The Beaux Arts Ball: The First 75 Years
By Bob Burke and Aimee Robb Harlow -- $39.95
The Beaux Arts Society was born from the need to sustain the Oklahoma Art Center, known today as the Oklahoma City Museum of Art. Although prominent families and art enthusiasts made possible the purchase of art and provided funds to attract traveling artists, there was no means to maintain the facility itself.
That all changed in 1945 when Eleanor Kirkpatrick suggested an annual costume ball to raise much-needed funds and create broad publicity for the Oklahoma Art Center. Aware of the brilliantly staged Beaux Arts Balls that began in France in the 17th Century and were presided over by Kings and Queens, Kirkpatrick said, “Beaux Arts Balls are about tradition and families and supporting the quality of life in our community.”
Held at Oklahoma City’s Municipal Auditorium, Kirkpatrick served as chairman of the first Beaux Arts Ball in 1946. Tickets were $3.75 each and for .50 cents a spectator could watch the ball from the balcony. An international theme was adopted and Mrs. John A Brown donated the decorations. Oklahoma colleges and universities were invited to send one female art student to serve as an attendant and compete for the title of Queen. The court was made up of senior girls from Oklahoma City high schools and boyfriends or classmates served as escorts. The young women wore a variety of evening gowns and their escorts wore suits or military uniforms. Mayor Robert A. Hefner was named King and Rosalee Deardorff of Tulsa, an art student at Oklahoma A & M College, was named Queen. The first ball cleared $2,480 to fund the construction of a new gallery at the Oklahoma Art Center.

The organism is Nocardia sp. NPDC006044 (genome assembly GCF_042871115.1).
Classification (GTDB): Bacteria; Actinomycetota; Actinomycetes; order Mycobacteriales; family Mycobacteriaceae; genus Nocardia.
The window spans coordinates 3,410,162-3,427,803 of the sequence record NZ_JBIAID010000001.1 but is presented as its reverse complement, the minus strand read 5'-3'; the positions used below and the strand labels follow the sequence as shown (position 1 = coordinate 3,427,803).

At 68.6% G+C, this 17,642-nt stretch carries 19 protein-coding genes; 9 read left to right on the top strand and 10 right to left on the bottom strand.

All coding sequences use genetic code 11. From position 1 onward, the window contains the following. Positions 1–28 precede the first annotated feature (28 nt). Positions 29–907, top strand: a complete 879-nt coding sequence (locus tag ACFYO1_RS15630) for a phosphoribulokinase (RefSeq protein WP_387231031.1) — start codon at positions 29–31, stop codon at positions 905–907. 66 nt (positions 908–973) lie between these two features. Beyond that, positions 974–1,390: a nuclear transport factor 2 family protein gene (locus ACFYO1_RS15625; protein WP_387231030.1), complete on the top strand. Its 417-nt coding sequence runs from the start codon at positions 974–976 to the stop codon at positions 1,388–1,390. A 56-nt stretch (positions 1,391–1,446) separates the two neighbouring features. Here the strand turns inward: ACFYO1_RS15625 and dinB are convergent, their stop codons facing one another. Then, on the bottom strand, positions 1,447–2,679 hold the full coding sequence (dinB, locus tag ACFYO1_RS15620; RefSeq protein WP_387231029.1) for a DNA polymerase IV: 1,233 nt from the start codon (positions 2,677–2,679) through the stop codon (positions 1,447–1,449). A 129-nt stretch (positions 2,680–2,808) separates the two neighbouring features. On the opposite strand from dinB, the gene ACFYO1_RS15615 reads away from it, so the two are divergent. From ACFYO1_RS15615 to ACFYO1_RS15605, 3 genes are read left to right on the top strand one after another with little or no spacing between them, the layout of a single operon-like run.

In 1947 the ball was moved to the Oklahoma City Golf & Country Club where the majority of balls have been hosted since. Themes have ranged from “Louisiana Purchase” and “Arabian Nights” to “One Enchanted Evening” and “Command Performance”. Committee members, Kings, Queens, and courts throughout the years have included Oklahoma’s community leaders and those with a commitment to philanthropy. And, every ball has supported the arts.
Seventy-five years later, the Beaux Arts Society and the Beaux Arts Ball continue to honor “tradition,” “family,” and “supporting the quality of life in our community.” With world-renowned artists and a vast array of mediums, including Dale Chihuly’s 55-foot Eleanor Blake Kirkpatrick Memorial Tower glass sculpture, the Beaux Arts Collection at the Oklahoma City Museum of Art is one of the most admired in the country.